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Houston Court Discovers 100 Criminal Appeals, Some 30 Years Old

Houston's Harris County District Clerk uncovered about 100 appeals of criminal defendants who said they were unlawfully incarcerated, but their cases languished in the court system for years or even decades. The appeals, at least one of which dates to the mid-1990s, were discovered last year during efforts to reduce the case backlog in the county criminal courts, Houston Landing reports. The clerks office said it forwarded the old cases to Texas’ highest criminal court, the Court of Criminal Appeals, after consulting with the District Attorney’s Office. “By the end of 2022, all of these cases had been properly forwarded,” the clerk said. All the court filings argue unlawful incarceration. When successful, these applications can potentially overturn sentences or convictions. To date, the Court of Criminal Appeals has responded to at least three of the filings found by the clerk’s office – all of them decades old.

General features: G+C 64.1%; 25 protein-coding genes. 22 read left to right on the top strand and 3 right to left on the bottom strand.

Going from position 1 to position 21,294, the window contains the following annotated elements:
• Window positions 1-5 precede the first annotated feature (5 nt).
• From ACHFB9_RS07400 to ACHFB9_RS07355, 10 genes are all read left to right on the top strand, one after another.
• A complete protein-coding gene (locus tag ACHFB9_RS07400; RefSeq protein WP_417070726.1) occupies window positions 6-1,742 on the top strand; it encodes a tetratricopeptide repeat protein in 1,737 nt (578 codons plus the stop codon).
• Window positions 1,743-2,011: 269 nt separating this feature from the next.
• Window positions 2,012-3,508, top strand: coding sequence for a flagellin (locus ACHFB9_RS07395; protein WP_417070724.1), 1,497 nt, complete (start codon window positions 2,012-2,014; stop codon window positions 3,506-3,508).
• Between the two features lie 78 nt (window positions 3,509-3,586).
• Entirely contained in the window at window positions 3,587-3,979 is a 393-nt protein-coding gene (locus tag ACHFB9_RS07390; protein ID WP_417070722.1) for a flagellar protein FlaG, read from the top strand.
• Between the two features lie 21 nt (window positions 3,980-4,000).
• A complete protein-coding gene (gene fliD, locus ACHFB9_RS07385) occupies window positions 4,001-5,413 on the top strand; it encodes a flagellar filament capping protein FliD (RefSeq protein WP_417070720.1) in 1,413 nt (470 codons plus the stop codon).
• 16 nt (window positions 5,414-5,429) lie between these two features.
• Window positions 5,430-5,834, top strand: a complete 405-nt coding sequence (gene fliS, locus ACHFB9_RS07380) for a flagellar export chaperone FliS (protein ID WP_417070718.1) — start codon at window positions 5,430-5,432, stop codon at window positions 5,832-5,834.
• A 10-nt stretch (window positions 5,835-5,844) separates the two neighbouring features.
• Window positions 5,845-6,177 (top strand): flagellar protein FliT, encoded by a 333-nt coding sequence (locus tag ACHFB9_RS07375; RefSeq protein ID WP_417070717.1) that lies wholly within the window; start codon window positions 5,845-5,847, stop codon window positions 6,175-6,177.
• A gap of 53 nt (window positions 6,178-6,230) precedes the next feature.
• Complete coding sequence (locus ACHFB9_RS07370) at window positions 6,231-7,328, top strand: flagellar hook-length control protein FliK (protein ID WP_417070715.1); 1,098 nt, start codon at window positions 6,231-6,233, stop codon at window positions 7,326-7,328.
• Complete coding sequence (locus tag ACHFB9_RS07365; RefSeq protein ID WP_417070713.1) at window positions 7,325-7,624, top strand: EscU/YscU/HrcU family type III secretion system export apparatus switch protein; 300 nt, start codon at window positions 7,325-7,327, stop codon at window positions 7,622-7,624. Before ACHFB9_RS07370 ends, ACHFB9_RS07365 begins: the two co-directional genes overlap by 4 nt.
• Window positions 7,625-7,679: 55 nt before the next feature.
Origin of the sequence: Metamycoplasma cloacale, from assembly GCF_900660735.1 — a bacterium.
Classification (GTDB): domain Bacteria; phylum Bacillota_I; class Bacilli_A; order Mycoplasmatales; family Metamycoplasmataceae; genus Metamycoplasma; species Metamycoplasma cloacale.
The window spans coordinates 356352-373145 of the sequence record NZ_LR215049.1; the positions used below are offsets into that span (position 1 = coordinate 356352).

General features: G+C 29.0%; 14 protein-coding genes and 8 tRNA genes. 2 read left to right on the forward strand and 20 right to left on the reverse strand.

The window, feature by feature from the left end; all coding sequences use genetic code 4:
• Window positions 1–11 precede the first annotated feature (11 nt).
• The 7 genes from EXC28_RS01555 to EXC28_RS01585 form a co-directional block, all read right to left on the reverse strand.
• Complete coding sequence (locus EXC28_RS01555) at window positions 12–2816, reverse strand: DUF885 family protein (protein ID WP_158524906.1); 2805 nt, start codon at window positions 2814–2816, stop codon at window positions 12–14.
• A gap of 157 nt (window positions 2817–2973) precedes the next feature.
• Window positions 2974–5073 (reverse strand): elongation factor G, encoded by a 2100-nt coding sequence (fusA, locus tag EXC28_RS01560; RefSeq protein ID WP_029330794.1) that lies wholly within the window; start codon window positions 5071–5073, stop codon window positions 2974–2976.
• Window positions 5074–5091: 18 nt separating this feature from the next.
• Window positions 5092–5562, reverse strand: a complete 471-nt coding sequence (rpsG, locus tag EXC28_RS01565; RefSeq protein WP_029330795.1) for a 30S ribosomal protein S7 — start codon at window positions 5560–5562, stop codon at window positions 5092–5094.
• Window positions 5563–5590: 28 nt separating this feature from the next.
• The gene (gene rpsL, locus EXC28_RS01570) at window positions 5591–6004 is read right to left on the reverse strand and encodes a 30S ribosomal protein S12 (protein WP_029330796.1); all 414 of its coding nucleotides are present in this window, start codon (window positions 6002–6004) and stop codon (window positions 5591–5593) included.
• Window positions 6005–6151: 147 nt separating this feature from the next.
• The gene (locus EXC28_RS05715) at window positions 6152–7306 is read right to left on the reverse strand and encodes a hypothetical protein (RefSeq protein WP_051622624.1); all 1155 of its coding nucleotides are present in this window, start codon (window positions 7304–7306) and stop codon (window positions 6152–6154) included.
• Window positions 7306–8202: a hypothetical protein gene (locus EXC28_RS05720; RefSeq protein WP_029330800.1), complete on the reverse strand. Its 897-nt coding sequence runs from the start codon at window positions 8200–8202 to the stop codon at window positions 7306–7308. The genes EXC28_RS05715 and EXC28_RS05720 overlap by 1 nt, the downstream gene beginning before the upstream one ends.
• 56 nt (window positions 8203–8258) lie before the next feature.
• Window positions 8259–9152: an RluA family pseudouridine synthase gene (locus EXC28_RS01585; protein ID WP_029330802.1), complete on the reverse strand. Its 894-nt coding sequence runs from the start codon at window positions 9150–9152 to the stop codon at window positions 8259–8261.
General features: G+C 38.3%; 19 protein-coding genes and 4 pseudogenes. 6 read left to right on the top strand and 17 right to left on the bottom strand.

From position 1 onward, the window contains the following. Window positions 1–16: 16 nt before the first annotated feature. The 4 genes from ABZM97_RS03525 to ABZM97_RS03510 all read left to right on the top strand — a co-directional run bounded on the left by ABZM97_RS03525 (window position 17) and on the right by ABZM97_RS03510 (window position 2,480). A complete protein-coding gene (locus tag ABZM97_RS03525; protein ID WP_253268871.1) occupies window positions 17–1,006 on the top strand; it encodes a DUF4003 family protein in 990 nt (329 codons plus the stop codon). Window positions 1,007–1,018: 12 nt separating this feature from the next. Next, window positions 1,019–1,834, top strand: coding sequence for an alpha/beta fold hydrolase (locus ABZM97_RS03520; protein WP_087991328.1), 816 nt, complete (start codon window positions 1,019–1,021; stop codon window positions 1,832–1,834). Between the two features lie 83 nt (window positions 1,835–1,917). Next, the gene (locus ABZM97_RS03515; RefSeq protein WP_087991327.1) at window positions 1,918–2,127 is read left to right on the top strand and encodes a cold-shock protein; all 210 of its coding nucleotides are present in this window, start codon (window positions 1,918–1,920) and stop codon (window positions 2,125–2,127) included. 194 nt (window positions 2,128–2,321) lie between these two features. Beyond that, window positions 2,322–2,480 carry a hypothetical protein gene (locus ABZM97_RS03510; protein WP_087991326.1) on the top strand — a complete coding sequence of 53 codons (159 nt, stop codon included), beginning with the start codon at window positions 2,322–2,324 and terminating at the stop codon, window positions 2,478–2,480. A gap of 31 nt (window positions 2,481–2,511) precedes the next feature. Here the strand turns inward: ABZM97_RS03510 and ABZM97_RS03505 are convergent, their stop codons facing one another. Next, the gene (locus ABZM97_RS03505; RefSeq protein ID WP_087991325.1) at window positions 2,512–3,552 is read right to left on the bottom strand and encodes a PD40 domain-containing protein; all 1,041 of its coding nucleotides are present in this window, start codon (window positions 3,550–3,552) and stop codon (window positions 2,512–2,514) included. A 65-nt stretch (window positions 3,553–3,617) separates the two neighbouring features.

Syed Rabbani, a Bangladeshi immigrant convicted of capital murder in 1988, filed a challenge to his sentence in 1994. In June, after the Court of Criminal Appeals sent his challenge back to the Harris County court that convicted him, the District Attorney’s office agreed that Rabbani deserved a new sentencing hearing, nearly 30 years after the challenge was filed. Rabbani, who is mentally ill, was declared incompetent to face execution but remains on death row. Tony Dixon, a man with intellectual disabilities serving a life sentence for capital murder, challenged his conviction in 1998. Neither the courts nor his attorney resolved the case. The Court of Criminal Appeals sent the case back to the trial court last week with instructions to review Dixon’s claim that he was incompetent to stand trial. The third case is Tommy Nathaniel Taylor, who was convicted of aggravated robbery and possession of a controlled substance in 1994. In 1995, he filed an appeal challenging his incarceration for possession. Like the Dixon and Rabbani cases, the Court of Criminal Appeals did not receive the appeal until last year. The high court sent Taylor’s case back to the convicting court for review. In a scathing opinion, Judge David Newell raised serious concerns about the “lost and found” cases of Harris County, describing an apparent “systemic failure” of unknown scope that left a large number of appeals forgotten. Newell asked the court to set a hearing for the clerk to explain the delay in Taylor’s case and others.

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